The Federal Communications Commission will soon announce the location of the sixth and final public hearing on proposed changes in media ownership rules, and Jonathan Lawson of Reclaim the Media tells me that it will be Seattle. The hearing could take place as early as November, although the date won’t be confirmed until the announcement is official.
Democratic Commissioners Michael Copps and Jonathan Adelstein have previously held two unofficial hearings in Seattle, but this will be the first and only time all five FCC commissioners will attend a hearing in the Northwest. Previous hearings have been held in Los Angeles, Nashville, Harrisburg, Tampa and Chicago.
At stake are FCC rules placing limits on cross-ownership of newspapers and broadcast outlets in a single market, and on how many TV and radio stations a single company can own. The FCC’s 2003 attempt to weaken our already lax ownership rules created a huge public and political outcry, and might have been blocked by Congress had Republican House Speaker Denny Hastert allowed it to come to the floor for a vote. Ultimately, the Third Circuit Court sent it back to the FCC for further deliberation and public hearings. So far, public testimony has overwhelmingly supported maintaining or strengthening rules limiting media concentration.
There aren’t a lot of hot-button issues on which I find myself enthusiastically allied with the likes of John Carlson and Frank Blethen, but I can think of few trends that more threaten the health of our democracy than the ever growing concentration of media ownership in the hands of a few corporations. Media ownership concentration doesn’t just lead to a loss of localism and a decline in the quality and diversity of content, it also directly and indirectly undermines the ability of the press to serve its crucial democratic role as a watchdog of our institutions, both public and private. There is no democracy without a free press, and there is no truly free press in an industry where the only sure path to promotion is to echo the political leanings of your corporatist masters.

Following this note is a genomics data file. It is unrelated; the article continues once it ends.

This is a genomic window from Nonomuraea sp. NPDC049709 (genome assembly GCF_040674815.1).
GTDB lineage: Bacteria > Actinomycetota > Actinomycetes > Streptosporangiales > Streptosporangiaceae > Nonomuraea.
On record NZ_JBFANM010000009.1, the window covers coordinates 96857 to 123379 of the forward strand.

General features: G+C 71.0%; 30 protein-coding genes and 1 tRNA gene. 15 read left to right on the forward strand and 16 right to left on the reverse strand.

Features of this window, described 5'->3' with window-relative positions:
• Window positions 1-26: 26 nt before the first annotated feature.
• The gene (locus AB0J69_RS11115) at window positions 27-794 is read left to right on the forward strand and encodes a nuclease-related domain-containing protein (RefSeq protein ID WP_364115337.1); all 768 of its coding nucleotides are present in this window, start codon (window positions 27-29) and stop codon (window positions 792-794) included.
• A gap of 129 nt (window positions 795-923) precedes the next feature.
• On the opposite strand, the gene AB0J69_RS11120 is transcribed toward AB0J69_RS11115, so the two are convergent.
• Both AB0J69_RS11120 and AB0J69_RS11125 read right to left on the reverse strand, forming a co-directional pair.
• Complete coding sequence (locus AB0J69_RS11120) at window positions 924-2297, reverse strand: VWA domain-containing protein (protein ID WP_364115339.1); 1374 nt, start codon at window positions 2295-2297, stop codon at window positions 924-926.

It is the inherent inability of anybody to own the blogosphere that makes it so exciting and vital, but do not kid yourself that this revolution in citizen journalism is anywhere close to challenging the corporate media for audience or influence, or that the corporations who own the networks willingly provide us unfettered access to the mass market of content consumers. It is also important to remember that as online consumers increasingly come to expect and demand streaming video and other bandwidth-intensive content, the growing cost of producing and serving this content will require not-insubstantial sums of capital investment if we are to truly compete for audience share. There is plenty of room for individuals and small companies to innovate, but in an environment that allows unlimited ownership consolidation, the traditional venture capital infrastructure that fueled our region’s high-tech boom is not well suited toward the goal of building a robust and independent new media. As evidenced by today’s acquisition of Newsvine by MSNBC, when profit is the only motive of investors, and ownership concentration knows no bounds, the media conglomerates will simply fatten their portfolio and strengthen their market control by purchasing those few public and venture-backed corporations that manage to gain a competitive edge.
There may yet come a day when the Internet is nothing but a content-neutral utility through which nearly all media is distributed, thus making corporate ownership of our airwaves, and even cable, irrelevant. But the growing power and influence of our media conglomerates makes that day a dim and distant vision.